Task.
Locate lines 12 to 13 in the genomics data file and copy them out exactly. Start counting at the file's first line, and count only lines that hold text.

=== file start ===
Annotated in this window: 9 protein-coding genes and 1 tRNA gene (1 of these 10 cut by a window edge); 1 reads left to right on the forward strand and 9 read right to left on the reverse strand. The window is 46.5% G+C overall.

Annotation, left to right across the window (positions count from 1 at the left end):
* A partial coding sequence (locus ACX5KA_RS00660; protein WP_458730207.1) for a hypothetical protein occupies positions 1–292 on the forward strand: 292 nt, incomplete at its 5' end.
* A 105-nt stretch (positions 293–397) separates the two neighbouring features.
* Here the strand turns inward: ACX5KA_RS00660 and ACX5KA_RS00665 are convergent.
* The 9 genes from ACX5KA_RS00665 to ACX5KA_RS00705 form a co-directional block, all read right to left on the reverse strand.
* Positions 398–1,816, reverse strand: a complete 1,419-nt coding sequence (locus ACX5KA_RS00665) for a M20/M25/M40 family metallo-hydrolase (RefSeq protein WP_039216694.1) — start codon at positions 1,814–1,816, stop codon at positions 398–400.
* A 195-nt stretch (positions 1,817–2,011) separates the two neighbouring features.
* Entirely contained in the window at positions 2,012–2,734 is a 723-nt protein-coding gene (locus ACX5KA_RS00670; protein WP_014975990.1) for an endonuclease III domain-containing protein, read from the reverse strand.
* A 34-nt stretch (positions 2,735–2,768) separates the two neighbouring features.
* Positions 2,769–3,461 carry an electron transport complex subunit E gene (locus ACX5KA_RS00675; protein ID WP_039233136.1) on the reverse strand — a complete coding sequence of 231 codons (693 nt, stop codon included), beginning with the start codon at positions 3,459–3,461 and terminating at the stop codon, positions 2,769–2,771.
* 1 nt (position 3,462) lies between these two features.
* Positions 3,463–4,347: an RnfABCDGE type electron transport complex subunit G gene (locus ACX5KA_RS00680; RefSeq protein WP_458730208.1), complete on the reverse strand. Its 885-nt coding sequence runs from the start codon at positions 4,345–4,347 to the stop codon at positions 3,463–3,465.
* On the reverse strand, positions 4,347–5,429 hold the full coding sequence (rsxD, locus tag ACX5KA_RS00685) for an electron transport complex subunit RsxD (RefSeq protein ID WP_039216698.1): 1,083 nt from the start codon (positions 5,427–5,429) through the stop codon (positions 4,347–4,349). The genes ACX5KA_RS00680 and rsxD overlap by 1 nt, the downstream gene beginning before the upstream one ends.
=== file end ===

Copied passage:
* 1 nt (position 3,462) lies between these two features.
* Positions 3,463–4,347: an RnfABCDGE type electron transport complex subunit G gene (locus ACX5KA_RS00680; RefSeq protein WP_458730208.1), complete on the reverse strand. Its 885-nt coding sequence runs from the start codon at positions 4,345–4,347 to the stop codon at positions 3,463–3,465.